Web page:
For me, the better of the four was the Velvet Fire duo – they had a fresh take and were comfy in front of the camera. The song, like all of the rest, was far from being fun, sexy, or anything else for that matter.
Despite having the backing of pop star Christos Dantis, girl group (Greek mythology-inspired) Cassiopeia did not – I repeat did not – have to take off their skirts off, which was really what set them apart from the rest. Short shorts did not after all make a difference. The pity is that only the sporty Maria had star quality. The singer was plain bland… and lacking dance skills.
And last but not least, Dora failed to win over the judges and tele-voters despite sharing the name of prominent Greek politician and (or) cartoon character.
I remember back in 2001 when unknowns Antique (aka Nikos Panagiotidis and Helena Paparizou) represented Greece in the Eurovision Song Contest (ESC), ERT had done absolutely nothing to promote the duo. And yet, they came in third with “I Would Die For You” (I still insist they should have come in first). Why? Talent, hard work, passion and … no backstabbing, behind-the-scenes politics between ERTs civil (everything but) servants and private record label sharks.
The Swedish-born Paparizou took Europe by storm with her breath-taking (and immaculate) performance of “My Number One”, winning for the first time in Greece’s history the ESC in 2005.
Paparizou is a gifted singer and performer. She is diligent and passionate and (yes) talented. And the camera loves her. In one word, she has star quality(ies). It’s a shame that the hardly-insightful record label “managers” in Greece transformed her into a local B-rated nightclub chanteuse and did not provide the input and support (sadly, few have the know-how) to make her international.
So some words of advice: DO NOT copy Paparizou’s tiny golden studded dress, her movements and choreography. If there is one thing Greece DOES have it’s talented people. Many of them. Give others the chance to do something different.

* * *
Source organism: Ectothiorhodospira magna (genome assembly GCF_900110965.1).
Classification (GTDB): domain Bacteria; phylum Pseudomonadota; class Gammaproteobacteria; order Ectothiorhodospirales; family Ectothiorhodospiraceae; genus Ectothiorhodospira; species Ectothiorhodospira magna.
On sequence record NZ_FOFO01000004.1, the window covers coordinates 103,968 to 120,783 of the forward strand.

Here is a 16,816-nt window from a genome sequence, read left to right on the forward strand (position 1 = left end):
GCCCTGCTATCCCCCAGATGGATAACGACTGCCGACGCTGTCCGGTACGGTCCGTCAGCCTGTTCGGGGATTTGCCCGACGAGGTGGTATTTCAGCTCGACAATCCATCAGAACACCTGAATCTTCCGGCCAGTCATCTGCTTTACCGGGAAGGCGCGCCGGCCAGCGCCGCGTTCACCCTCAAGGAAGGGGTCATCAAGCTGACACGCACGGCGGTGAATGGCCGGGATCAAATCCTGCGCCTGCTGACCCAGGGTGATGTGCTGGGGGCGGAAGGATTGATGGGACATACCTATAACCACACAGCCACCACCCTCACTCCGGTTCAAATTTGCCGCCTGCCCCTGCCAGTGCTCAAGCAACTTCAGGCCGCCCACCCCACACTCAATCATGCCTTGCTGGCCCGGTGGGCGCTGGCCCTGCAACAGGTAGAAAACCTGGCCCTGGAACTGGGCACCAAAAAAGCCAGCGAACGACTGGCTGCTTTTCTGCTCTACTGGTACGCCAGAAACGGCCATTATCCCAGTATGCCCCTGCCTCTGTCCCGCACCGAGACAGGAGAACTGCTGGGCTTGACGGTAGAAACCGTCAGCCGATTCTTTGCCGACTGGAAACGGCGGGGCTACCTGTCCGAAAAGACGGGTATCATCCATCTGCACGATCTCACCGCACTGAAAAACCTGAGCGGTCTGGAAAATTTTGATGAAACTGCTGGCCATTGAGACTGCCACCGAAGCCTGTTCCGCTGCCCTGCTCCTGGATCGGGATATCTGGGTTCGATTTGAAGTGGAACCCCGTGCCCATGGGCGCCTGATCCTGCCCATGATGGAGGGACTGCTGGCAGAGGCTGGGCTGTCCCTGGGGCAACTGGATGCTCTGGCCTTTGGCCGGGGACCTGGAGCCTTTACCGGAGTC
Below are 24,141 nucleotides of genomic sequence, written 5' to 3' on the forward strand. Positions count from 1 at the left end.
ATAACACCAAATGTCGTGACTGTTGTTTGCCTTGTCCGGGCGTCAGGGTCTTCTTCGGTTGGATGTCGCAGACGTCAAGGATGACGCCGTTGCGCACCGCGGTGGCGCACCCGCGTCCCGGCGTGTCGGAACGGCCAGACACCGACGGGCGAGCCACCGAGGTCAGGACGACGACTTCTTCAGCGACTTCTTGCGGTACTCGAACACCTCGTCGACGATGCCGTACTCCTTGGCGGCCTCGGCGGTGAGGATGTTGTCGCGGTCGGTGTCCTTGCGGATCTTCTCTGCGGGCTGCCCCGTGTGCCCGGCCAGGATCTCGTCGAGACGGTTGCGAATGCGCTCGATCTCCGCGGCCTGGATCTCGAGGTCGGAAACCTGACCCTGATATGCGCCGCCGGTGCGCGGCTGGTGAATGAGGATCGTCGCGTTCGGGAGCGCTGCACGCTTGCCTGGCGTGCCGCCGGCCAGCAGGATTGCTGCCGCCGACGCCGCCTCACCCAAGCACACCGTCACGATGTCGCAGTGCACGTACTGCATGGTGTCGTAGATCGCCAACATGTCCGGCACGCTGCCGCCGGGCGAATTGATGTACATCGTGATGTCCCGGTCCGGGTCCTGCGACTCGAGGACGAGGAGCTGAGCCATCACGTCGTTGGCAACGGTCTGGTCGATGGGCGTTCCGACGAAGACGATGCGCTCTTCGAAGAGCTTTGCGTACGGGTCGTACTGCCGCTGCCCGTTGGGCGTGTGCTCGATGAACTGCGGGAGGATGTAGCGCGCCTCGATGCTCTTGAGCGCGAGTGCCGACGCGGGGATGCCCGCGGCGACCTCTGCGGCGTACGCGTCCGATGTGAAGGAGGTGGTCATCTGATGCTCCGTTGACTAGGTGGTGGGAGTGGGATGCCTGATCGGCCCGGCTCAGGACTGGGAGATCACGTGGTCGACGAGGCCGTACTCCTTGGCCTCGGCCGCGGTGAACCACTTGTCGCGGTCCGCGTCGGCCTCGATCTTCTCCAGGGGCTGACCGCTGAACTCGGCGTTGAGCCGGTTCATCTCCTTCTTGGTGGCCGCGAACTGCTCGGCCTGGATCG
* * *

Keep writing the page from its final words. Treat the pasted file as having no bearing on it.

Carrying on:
DO NOT take your clothes off: The last time I checked the ESC was still a song contest not a strip show. The aim is to sing (something) and perform.
DO NOT send in younger girl singers or Greece will once again be at risk of being taken to the European Court for a new crime: “Lolita-Eurovisionism” = young girls clad in invisible clothing flaunting their stuff.
DO NOT use Greek words that mean nothing just to feel good inside that you did the right thing and represented Greece – though “aphrodisiac” does hit the spot…
DO NOT take it seriously. The ESC has always been about having fun. So why don’t we do something daring for once? I’m beginning to think that Michalis Rakintzis 2002 robotic Orwellian appearance was better.
And please do not let me be misunderstood: I have been a fan (and still am) of the ESC ever since I was a child, ecstatic when that day came. I would sit in front of the TV, grab a pencil and some paper and place my bets. Eurovision is not about music per se. It’s about bringing people together. Adding a bit glitter to our dark days and just having fun.